BY BOMA, AMAZING AND ANASTASIA
The federal government has been advised to implement policies that would help strengthen domestic production of goods and services.
An economic analyst and Head of Banking and Finance Department at the Nasarawa State University, Dr. Uche Uwaleke, said this while delivering a paper at a seminar organised by the Central Bank of Nigeria for financial journalists in Sokoto tuesday. He pointed out that the import-dependent structure of the Nigerian economy had led to the depletion the nation’s foreign exchange reserves, fuelled inflation, depressed growth and created unemployment.
The present situation of the Nigerian economy, he added, provides an opportunity to look inward in a bid to trigger economic growth and development.
“In order to boost the economy, the current demand management which involves forex access restrictions of items that can be produced locally, should be contained. I am not saying that the policy should be kept forever, but we should sustain it until we get out of recession. If our reserves get to a comfort zone of about $32 billion, then we can begin to think of how to relax the policy,” he added.
He urged the CBN, through its development finance function, to identify certain goods that can be produced locally and provide incentives for SMEs to be able to produce locally.
In addition, Uwaleke charged federal government to ensure that the proceeds of the Eurobond id judiciously utilised as investors are more concerned about the interest they would get on their investments more than what the investments was used for. Uwaleke said the Nigerian Eurobond was oversubscribed despite downgrades by rating agencies because investors saw a better yeild as opposed to what they would get in European markets.
Uwaleke said Nigeria was due to repay the $500 million Eurobond it raised in 2013 next year.
“I looked at the budget implementation report starting from 2013 up till now and the latest budget implementation reports on the website of the budget office is first quarter of 2016, and I cannot place my finger on what was done with the Eurobond that was issued in 2013 which will have to repay next year.
“We can’t trace it. The $500 million we did was just meant to test the world market. But again we need to see what it was used for.”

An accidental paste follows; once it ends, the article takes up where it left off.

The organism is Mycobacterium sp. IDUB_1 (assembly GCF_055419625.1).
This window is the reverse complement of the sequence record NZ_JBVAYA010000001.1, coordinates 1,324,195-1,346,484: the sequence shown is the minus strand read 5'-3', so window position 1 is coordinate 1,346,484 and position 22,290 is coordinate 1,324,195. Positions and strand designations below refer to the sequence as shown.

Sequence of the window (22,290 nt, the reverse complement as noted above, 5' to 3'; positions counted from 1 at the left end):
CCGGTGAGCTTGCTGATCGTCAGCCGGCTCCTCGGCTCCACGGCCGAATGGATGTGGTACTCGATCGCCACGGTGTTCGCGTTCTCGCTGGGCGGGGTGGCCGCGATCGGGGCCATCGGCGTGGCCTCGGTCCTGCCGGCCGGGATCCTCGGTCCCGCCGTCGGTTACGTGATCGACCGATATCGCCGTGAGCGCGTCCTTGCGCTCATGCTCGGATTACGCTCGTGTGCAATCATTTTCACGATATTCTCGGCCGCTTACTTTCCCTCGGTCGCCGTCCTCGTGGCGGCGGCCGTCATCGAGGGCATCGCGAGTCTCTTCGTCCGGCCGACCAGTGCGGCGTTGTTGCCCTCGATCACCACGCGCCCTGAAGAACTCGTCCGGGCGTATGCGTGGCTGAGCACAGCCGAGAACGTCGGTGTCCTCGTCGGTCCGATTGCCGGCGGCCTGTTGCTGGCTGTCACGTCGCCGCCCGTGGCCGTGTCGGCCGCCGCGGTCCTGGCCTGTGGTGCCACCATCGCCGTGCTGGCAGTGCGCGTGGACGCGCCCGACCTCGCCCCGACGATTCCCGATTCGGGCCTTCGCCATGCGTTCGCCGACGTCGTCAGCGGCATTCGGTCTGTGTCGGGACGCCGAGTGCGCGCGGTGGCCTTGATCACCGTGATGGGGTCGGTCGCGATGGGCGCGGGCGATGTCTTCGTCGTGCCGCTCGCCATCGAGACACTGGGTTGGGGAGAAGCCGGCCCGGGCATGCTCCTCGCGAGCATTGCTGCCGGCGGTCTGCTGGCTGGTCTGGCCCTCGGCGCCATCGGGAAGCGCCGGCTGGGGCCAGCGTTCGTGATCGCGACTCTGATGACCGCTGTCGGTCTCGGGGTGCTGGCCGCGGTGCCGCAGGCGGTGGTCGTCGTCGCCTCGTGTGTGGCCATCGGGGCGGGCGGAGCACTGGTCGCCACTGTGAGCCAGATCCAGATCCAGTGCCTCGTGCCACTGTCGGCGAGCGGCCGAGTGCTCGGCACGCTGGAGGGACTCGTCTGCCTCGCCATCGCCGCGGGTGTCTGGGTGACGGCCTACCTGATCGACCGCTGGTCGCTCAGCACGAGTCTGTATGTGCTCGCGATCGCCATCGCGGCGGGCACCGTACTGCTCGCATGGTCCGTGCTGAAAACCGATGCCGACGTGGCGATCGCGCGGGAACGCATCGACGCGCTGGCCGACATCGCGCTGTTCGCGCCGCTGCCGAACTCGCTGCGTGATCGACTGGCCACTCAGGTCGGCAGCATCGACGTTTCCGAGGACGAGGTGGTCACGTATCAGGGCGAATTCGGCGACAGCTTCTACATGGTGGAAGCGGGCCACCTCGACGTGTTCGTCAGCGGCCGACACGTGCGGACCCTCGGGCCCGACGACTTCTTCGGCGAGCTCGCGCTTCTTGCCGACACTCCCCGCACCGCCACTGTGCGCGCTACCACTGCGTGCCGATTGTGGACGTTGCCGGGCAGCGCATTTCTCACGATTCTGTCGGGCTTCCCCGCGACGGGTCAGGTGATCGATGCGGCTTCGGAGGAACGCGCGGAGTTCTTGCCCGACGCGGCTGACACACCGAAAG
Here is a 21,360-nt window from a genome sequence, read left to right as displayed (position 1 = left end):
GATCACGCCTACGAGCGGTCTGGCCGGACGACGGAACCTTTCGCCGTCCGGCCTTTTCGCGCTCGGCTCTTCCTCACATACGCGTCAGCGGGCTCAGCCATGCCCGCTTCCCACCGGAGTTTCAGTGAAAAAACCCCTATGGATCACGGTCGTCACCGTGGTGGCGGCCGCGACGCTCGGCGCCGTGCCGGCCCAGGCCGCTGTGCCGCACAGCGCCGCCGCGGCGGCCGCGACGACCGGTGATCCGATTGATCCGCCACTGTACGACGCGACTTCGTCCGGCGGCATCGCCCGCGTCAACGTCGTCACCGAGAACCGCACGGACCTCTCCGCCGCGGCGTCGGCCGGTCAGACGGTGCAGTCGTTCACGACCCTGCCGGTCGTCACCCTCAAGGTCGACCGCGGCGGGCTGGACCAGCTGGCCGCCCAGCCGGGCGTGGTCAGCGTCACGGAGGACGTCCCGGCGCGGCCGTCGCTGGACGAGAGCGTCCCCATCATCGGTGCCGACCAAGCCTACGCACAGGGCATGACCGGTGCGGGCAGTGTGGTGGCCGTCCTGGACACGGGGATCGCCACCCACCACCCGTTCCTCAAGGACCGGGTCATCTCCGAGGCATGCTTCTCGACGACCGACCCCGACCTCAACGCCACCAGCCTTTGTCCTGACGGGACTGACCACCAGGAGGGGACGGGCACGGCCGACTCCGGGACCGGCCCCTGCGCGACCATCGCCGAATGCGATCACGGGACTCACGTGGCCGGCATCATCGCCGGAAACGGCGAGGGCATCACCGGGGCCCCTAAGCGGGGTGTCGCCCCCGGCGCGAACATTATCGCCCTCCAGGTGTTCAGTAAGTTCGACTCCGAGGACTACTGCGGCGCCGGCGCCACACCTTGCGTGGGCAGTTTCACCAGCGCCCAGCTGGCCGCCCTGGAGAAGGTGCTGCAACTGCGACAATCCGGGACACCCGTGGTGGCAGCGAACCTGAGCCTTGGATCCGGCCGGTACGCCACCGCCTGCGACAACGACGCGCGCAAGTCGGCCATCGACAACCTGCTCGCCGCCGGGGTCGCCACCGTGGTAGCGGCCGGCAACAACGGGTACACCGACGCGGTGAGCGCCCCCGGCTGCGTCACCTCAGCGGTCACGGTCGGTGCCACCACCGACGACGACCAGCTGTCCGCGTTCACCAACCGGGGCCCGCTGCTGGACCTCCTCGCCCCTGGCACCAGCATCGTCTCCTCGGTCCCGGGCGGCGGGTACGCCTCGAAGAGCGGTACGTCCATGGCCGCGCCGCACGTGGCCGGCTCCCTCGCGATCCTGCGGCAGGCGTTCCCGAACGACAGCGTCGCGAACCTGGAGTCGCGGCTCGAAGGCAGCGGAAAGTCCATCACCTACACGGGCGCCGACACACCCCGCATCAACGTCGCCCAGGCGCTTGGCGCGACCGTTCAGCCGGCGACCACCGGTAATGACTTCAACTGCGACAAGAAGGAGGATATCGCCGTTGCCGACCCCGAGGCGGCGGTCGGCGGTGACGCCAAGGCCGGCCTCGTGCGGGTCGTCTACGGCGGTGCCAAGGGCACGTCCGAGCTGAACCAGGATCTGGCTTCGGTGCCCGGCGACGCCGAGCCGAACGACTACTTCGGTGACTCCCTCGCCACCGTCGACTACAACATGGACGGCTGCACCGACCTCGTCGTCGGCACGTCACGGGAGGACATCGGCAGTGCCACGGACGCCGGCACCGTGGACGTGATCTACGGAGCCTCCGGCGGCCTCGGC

He also noted that the cost of the latest $1 billion Eurobond issued by the country was high.
“If we didn’t have a reserve, this Eurobond outing wouldn’t have been a success because all those investors are looking at your reserves” he stated, even as he urged the country to focus more on accumulating its reserves before deciding to fully float the currency.
According to him, Nigeria needs a minimum of $32 billion in reserves which will be comfortably enough for seven months of imports before it floats the currency. Querying the school of thought that says the CBN should allow the market determine the value of the naira, he said the supply of forex was yet to be enough to leave the currency to market forces.
He charged the monetary authorities not to succumb to pressure saying Egypt which succumbed to pressure of free-float its currency, has seen its currency depreciate more than envisaged.
“If we don’t have this $32 billion, we shouldn’t be thinking of floating the currency. Nigeria needs a minimum of $32 billion to be regarded as comfortable and that is enough to finance 7 months of funding. So if we don’t have this $32 billion, we shouldn’t be thinking of floating the currency.”
Uwaleke added: “Egypt was advised not to float the currency until they got to $25 billion reserve but because Egypt was pressured and in a hurry to get $12 billion IMF loan they did the currency float much earlier and they have now seen the outcome. So when people say Nigeria should float, why don’t we look at what happened elsewhere.”